To qualify for the funding, “states, territories and the District of Columbia first had to conduct a comprehensive assessment of risk, capabilities and needs related to a potential terrorist attack, develop a multi-year Statewide Domestic Preparedness Strategy and apply for their FY 2001 domestic preparedness equipment funds,” said the Office of Justice Programs.

But McNulty, in his letter, charged that “the entire allotment for Colorado is being held up” due to bureaucratic red tape, adding he believed it was safe to assume “the other 49 states are in the same sinking boat.”

OJP officials did not return calls for comment.

Other groups also have begun criticizing the federal government’s domestic security plans.

Dr. Jane M. Orient, executive director of the Association of American Physicians and Surgeons, called “too little, too late” a Centers for Disease Control plan to withhold smallpox vaccines until an outbreak is discovered.

“The CDC must be in deep denial,” Orient said in a statement on Thursday. “They may have elaborate paper plans to provide for parking and bathroom facilities at mass immunization sites. But these plans will be too little, too late, even if they don’t collapse completely in a crisis.

“Thousands will die,” she predicted.

And Rep. Jack Kingston, R-Ga., said this week that communities across the country still needed to figure out how to coordinate responses to terror attacks and natural disasters.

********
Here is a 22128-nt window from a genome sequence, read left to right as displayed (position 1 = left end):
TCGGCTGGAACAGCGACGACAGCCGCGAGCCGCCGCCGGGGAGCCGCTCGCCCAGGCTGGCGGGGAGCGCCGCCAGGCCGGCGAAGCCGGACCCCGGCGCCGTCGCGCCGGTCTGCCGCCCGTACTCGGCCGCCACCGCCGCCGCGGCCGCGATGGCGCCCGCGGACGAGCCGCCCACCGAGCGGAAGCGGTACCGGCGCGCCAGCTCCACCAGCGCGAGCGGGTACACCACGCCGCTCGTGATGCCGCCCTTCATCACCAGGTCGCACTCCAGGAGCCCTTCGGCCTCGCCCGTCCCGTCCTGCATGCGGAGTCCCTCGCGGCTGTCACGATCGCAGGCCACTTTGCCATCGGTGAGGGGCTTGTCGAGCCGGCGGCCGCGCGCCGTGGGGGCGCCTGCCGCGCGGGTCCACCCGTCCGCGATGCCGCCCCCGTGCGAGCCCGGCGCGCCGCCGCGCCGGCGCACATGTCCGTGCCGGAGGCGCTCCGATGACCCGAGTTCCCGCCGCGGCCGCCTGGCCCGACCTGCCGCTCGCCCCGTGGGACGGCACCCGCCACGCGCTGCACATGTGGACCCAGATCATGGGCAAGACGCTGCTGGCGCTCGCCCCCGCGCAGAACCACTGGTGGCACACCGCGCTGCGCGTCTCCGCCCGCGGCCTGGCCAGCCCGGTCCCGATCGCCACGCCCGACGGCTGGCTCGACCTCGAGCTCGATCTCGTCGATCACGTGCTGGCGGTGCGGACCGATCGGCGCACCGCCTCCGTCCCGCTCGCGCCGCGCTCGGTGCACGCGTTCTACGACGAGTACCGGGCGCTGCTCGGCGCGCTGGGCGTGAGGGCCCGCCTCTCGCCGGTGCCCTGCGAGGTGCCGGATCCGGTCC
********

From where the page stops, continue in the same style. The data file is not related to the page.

“Every disaster that happens really is local,” Kingston said. “Even in New York City [on Sept. 11], it was the local people basically on the front lines.”

“You can quarantine a building for anthrax, but if it’s smallpox, you have to quarantine people,” he said, after discussing a bill he planned to introduce next week calling for more money to send “to existing regional councils across the country to work out plans for directing traffic out of an area or making sure that all first-responders across a region know which fire station owns a specific, high-tech piece of equipment,” according to the Atlanta Journal-Constitution.

In April, the General Accounting Office released a study saying the integration of federal, state and local agencies to build an effective response mechanism to terrorism was “critical.”

Meanwhile, Orient’s group has called for advance volunteer immunizations and has “warned local officials to develop an aggressive strategy to stockpile medical supplies, monitor public places and refine reporting and deployment systems,” the statement said.

CDC officials have said they don’t want to initiate mass immunizations without an outbreak because smallpox vaccines could be lethal to a number of people, but Orient dismissed those concerns as “a red herring.”

“Children are routinely required to take vaccines against diseases much less serious than smallpox despite comparable side effects,” she said.

Because smallpox was eradicated globally in 1980, federal health officials say the occurrence of even one case would lead authorities to suspect a bioterrorist attack.

Only two countries – the U.S. and Russia – are known to possess smallpox virus in laboratories, but other nations could be developing “weaponized” versions of the virus, U.S. intelligence sources have said.

“There is no civil defense in this country, hasn’t been for years,” McNulty wrote. “We hope someone will exercise some leadership and get this show on the road before Saddam decides to do his own pre-emptive strike.”